Which car costs less in the long run: Gas, Hybrid, or EV?

With the purchasing power of the dollar eroding right before our eyes, it’s important to make financially responsible decisions. And since a vehicle is the second largest investment that most people will make, it makes sense to start there. But is an ultra-thrifty hybrid / EV really worth it in the long run? Let’s find out…

Electric Vehicle – Initial Price & ROI

In the last several years, the price premium of a hybrid has dropped considerably. This is mostly due to a reduced manufacturing cost as hybrid components become more readily available and some and government subsidies. Electric Vehicles, or EVs, have yet to benefit from such a price reduction, as EV technology and manufacturing are still in their infancy.

The current average hybrid premium is between $2,500 and $4,000 over the price of a comparably equipped gas-powered car. The price gap for an EV is considerably more, and can reach $20,000+ in some cases (or even more for luxury EVs like the 2013 Tesla Model S). Granted, the fuel costs for an EV/hybrid are much less than they would be for a conventional ‘gasser’. But you’re going to need every penny of that savings, if you’re going to recover your initial investment.

Recommended: Here are the best Electric Car Deals right now

The math works like this; Figure out the fuel cost of your current vehicle by dividing your yearly mileage, by your average fuel economy. The answer is the number of gas-gallons that you buy in a year. Now multiply that number by the current price of gas, and you’ll arrive at the yearly fuel cost of your current vehicle.

Example: 2006 Toyota Camry 4-cyl, driven 12,000mi, 25 average mpg, $3.50 gal = $1,680 yr

Now make the same calculations for the hybrid…

Example: 2012 Toyota Camry Hybrid, driven 12,000mi, 41 average mpg, $3.50 gal = $1,024 yr

Next, figure out the price difference between the hybrid that you want, and the closest gas-powered equivalent.

Example: 2012 Toyota Camry Hybrid LE = MSRP $25,990 –
2012 Toyota Camry LE = MSRP $22,600 – $3,390 Hybrid Premium

Now divide the price difference, by your annual fuel savings, to determine the number of years that it will take to recover your initial hybrid investment.
For our example; It would take 5.16 years to recover our initial investment @ $3.50 gal. While that is acceptable, hybrid premiums vary from car to car. So you’re going to need to spend some quality time with your calculator, if you want to find the most economically feasible hybrid.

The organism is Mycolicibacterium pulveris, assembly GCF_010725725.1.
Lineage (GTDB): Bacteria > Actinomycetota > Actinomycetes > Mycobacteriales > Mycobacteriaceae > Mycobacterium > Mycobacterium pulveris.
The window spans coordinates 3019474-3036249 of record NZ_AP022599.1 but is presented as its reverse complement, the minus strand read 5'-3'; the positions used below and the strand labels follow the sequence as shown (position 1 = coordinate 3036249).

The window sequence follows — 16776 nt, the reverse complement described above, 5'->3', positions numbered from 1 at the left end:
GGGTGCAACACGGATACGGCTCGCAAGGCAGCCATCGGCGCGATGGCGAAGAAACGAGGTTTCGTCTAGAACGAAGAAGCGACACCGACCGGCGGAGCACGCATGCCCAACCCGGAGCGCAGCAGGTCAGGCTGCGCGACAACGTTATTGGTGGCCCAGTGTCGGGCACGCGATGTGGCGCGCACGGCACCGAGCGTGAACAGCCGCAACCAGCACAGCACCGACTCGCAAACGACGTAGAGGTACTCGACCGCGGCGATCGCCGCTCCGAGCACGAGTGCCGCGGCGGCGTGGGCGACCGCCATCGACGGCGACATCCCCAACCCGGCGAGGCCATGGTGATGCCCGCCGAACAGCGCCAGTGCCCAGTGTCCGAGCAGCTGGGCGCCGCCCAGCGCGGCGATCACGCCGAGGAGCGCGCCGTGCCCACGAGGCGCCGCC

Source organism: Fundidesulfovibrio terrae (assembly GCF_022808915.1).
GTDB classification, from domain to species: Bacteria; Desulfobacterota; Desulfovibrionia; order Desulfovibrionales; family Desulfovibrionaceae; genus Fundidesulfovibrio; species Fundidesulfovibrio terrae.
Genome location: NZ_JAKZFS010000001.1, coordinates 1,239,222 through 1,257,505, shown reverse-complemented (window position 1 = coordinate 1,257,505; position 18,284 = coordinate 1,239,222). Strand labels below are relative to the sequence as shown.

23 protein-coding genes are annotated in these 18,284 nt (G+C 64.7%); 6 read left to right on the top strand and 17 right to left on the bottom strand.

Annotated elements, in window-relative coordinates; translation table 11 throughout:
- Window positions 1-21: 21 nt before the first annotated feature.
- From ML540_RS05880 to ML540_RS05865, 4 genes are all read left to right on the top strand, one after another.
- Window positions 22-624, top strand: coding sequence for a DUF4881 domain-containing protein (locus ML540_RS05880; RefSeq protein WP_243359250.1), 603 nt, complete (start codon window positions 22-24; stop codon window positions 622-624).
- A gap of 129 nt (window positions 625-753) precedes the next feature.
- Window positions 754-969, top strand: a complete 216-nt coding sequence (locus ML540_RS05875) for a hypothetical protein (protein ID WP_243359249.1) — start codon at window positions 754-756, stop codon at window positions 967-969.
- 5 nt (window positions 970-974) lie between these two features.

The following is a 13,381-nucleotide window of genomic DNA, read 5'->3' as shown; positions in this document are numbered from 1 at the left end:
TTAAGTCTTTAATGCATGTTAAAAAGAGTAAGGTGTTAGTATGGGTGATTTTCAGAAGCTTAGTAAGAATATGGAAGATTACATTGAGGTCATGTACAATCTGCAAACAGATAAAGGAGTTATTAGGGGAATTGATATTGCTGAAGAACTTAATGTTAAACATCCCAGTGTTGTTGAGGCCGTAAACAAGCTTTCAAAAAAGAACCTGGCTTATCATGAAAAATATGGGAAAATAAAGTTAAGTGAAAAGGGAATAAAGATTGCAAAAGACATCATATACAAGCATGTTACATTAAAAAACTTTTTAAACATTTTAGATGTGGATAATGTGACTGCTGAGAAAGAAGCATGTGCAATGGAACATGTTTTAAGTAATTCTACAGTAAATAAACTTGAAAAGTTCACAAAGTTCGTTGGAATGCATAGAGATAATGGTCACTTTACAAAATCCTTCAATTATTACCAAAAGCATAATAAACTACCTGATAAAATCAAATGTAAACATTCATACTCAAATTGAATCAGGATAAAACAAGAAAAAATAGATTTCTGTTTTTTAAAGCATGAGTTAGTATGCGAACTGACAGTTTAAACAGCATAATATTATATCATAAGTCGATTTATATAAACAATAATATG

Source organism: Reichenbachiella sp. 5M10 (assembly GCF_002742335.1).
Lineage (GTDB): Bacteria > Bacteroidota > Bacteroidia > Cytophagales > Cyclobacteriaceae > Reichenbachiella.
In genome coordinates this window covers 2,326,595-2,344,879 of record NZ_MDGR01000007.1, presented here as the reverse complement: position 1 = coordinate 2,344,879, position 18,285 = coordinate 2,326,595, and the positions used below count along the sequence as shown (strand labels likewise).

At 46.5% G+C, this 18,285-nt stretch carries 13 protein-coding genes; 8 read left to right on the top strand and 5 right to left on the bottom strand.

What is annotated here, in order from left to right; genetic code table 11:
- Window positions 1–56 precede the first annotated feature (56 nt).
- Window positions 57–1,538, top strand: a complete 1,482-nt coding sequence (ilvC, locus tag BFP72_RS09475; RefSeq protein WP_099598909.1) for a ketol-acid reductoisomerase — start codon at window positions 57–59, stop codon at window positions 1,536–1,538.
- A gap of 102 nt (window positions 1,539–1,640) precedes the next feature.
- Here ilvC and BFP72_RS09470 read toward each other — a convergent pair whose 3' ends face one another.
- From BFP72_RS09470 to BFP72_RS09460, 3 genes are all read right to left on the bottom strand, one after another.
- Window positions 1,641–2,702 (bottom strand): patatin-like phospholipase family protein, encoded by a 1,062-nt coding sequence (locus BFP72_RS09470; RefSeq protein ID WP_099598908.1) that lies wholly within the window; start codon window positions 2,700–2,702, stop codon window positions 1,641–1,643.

Now let’s look at an EV. Start by taking your average mileage, and dividing it by the realistic range of the electric vehicle that you want. The answer will be the number of times that you have to recharge the car. Next, multiply the answer by the number of kilowatt hours (kWh) that it takes to charge the EV. Finally, multiply that number by the price of a kWh from your local power company (remember, off-peak hours will be cheaper), and you’ll arrive at the yearly cost to fuel your EV.

Example: 2012 Nissan Leaf – @ 70 mi realistic range / $0.10 kWh = $411 per year.

If we use the fuel cost for the 06’ Camry above, you’ll save $1,269 per year on gas. But when we divide the $21,047 price difference between the Leaf, and the comparably sized/equipped 2012 Nissan Versa Hatchback ($14,153), things get a little scary.

In order to recover your initial EV investment, you’ll have to drive that Leaf for 16.5…years! The batteries are only warrantied for 8 years / 80,000 miles, and they’ll cost $2-3k to replace out-of-warranty. So from a financial standpoint, the EV doesn’t make ‘cents’.

Electric Vehicle – Maintenance & Repairs

For most gasoline cars, the most expensive repair that you’re likely to face will be a $2,000 transmission. You’ll also see a $300 sensor here, and a $600 repair there. But that’s about it. A hybrid/EV repair bill on the other hand, is likely to read like your kid’s college expenses. $4,000 for a transmission, $3,000 for a battery pack (expect 50-100k miles of service from hybrid/EV batteries), $450 for an inverter pump, $300 for tattoo removal, and the list goes on.

Hybrids and EVs become more costly to operate as the miles rack up. Sort of like an old Porsche, but not as much fun. So do the math wisely, and you’ll discover whether or not a hybrid / EV makes financial sense for you.